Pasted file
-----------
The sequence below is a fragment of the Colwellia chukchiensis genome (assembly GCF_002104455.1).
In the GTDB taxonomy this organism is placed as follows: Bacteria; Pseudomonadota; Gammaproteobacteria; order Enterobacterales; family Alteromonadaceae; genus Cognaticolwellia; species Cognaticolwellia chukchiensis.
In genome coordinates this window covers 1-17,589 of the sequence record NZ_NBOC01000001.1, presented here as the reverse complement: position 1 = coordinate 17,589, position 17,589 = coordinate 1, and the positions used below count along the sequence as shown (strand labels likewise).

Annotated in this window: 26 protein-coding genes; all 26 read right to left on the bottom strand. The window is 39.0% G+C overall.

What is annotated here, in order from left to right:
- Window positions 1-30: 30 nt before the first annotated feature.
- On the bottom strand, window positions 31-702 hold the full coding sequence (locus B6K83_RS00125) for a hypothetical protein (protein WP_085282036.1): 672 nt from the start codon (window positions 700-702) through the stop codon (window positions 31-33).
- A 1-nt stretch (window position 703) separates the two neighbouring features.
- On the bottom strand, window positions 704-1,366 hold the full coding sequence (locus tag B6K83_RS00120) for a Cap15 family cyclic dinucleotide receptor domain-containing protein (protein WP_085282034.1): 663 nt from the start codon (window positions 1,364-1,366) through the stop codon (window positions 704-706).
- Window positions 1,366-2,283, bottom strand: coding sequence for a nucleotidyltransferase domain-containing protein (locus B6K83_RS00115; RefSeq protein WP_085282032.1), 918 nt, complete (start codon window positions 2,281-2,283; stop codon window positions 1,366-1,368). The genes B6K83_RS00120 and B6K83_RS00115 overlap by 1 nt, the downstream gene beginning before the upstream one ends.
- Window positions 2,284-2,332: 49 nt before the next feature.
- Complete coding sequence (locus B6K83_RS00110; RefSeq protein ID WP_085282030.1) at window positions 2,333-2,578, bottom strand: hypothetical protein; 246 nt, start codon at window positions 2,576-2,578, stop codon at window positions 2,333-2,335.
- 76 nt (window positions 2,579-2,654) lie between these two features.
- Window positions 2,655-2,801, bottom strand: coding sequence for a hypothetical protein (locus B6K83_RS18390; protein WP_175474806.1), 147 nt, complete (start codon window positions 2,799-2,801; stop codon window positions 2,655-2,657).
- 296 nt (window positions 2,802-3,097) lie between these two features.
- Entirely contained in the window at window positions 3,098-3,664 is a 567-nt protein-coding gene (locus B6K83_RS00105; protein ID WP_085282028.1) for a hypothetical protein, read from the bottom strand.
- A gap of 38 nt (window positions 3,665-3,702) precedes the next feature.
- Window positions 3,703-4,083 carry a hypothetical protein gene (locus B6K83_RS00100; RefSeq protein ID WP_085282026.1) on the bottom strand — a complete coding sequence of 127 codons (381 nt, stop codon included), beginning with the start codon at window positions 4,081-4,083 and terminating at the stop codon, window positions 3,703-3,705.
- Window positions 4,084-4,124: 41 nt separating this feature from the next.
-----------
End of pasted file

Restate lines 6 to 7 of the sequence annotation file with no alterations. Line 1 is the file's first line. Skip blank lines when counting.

- Window positions 1-30: 30 nt before the first annotated feature.
- On the bottom strand, window positions 31-702 hold the full coding sequence (locus B6K83_RS00125) for a hypothetical protein (protein WP_085282036.1): 672 nt from the start codon (window positions 700-702) through the stop codon (window positions 31-33).